74 J. Crim. L. & Criminology 659 (1983)
Issue 3

handle is hein.journals/jclc74 and id is 673 raw text is: 0091-4169/83/7403-659
THE JOURNAL OF CRIMINAL LAW & CRIMINOLOGY                  Vol. 74, No. 3
Copyright 0 1983 by Northwestern University School of Law  Printed in US.A.
INTRODUCTION
In 1976, a divided United States Supreme Court upheld state capi-
tal sentencing laws on the assumption that explicit sentencing guide-
lines, separate sentencing hearings and automatic appellate review of all
death sentences would remove the substantial risk of arbitrariness of
previous capital punishment sentencing schemes.I Eight years later, the
premises supporting the constitutionality of the new laws appear to have
little practical currency. That a set of scholarly contributions from law-
yers, criminologists, and other investigators would uncover flaws in the
operation of the death-case legal system is not surprising; earlier re-
search into the operation of the discretionary death penalty systems
raised significant doubts about the reliability, fairness, and necessity of
capital punishment and contributed to the Court's landmark 1972 deci-
sion in Furman v. Georgia. But both the depth and bite of recent investi-
gations are startling. Discretionary death sentencing was rejected in
Furman for a complex of factors amounting to legal arbitrariness-lack
of evenhandedness, caprice, discrimination, excessiveness. The statutory
schemes approved in 1976 and those adopted thereafter were formu-
lated to avoid unconstitutional arbitrariness in capital sentencing
systems.
Rather than attempt a lengthy summary of what follows, we will
let Symposium contributions speak for themselves and point out, only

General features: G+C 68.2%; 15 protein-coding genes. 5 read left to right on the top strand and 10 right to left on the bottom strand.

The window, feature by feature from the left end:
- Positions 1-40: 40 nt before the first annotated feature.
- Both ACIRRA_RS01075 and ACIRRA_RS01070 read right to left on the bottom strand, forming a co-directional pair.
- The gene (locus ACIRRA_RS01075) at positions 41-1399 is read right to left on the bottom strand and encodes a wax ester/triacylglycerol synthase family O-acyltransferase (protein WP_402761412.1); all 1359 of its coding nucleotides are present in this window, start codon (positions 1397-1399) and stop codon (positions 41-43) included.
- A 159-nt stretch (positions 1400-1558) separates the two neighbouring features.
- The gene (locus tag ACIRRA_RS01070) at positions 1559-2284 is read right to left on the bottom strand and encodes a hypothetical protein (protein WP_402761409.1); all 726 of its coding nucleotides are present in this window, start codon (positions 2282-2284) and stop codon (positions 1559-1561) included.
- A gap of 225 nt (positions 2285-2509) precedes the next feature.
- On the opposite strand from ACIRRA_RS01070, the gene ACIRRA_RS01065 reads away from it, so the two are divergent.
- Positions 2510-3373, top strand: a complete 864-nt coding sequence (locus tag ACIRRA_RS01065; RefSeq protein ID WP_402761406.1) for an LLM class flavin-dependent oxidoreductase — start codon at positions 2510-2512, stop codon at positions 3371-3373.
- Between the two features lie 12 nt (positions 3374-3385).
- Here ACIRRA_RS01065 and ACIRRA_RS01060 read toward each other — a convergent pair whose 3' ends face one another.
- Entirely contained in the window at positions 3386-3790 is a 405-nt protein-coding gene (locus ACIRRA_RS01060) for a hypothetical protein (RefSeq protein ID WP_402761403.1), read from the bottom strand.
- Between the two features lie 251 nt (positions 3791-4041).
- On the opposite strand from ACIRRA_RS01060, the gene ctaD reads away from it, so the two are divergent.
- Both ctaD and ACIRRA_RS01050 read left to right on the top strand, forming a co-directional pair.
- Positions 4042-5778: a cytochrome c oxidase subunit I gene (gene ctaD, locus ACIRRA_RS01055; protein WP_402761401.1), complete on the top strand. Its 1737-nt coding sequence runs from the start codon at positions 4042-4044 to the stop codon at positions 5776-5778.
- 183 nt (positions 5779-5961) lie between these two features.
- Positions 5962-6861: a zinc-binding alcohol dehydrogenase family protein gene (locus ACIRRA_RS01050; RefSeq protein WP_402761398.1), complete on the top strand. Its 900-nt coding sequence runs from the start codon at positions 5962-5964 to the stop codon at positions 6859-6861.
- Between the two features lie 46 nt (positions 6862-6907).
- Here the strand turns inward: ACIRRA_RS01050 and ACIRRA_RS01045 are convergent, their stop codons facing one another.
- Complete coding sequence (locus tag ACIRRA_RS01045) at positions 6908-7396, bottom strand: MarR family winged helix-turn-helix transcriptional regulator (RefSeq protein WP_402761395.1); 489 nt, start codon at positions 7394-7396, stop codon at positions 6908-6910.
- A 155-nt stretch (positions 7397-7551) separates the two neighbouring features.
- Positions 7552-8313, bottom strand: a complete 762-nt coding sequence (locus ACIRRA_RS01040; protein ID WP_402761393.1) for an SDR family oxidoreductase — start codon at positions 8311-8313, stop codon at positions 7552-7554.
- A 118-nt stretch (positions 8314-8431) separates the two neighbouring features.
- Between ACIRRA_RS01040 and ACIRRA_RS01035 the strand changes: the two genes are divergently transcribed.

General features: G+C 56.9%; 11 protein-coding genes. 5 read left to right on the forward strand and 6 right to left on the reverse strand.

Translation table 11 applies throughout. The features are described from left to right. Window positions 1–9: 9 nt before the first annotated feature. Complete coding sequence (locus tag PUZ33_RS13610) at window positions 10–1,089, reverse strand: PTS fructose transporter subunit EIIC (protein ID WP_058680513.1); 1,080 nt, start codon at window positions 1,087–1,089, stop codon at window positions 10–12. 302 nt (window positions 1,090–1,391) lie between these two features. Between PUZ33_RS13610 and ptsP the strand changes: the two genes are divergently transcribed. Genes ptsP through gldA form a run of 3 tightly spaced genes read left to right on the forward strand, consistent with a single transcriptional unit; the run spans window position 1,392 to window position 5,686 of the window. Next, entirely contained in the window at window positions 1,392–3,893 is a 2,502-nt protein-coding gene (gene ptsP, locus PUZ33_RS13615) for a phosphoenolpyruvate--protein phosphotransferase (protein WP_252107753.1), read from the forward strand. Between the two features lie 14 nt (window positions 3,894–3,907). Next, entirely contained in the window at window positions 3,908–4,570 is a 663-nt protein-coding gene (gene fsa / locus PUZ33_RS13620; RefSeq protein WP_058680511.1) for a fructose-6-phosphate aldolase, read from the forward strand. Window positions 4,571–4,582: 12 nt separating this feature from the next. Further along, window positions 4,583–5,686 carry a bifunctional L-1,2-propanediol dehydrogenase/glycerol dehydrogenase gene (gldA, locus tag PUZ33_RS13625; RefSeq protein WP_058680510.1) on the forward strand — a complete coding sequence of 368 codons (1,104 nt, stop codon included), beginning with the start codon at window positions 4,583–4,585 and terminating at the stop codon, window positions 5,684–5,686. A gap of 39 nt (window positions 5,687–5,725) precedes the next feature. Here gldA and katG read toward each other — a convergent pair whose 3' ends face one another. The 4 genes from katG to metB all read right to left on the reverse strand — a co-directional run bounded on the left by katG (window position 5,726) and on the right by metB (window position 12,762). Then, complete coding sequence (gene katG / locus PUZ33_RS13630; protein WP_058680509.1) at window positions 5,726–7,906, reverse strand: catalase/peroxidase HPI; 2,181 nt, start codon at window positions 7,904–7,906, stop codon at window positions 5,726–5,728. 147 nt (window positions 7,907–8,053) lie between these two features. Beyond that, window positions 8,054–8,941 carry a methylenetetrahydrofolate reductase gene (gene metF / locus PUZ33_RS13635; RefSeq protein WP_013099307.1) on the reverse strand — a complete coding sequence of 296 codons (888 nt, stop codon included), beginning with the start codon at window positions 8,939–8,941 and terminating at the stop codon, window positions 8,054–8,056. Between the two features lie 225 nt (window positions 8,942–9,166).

generally, some of the more salient conclusions.
Though there may have been a shift in the stage of the system at
which arbitrariness occurs, the new laws have not eliminated the dispa-
rate treatment of minority group members. Sentencing standards, evi-
dentiary hearings, and appellate review of lower court death sentences
have neither screened out racial or economic factors in death sentencing
nor reduced to satisfactory levels the system's capacity to produce incon-
sistent and freakish results. Decisions of prosecutors to seek the death
penalty are related to the race of the victim and defendant. Wide geo-
graphical variations in the imposition of the death penalty mean that
the likelihood of receiving the death sentence may depend solely upon
the locus of the trial. Appellate courts have not proven themselves capa-
ble of rectifying inconsistency in trial court death sentencing and indeed
1 See, e.g., Bowers, The Pervasiveness ofArbitrariness andDiscrimination under Post- Furman Cap-
ital Statutes, 74 J. CRIM. L. & CRIMINOLOGY 1067 (1983).

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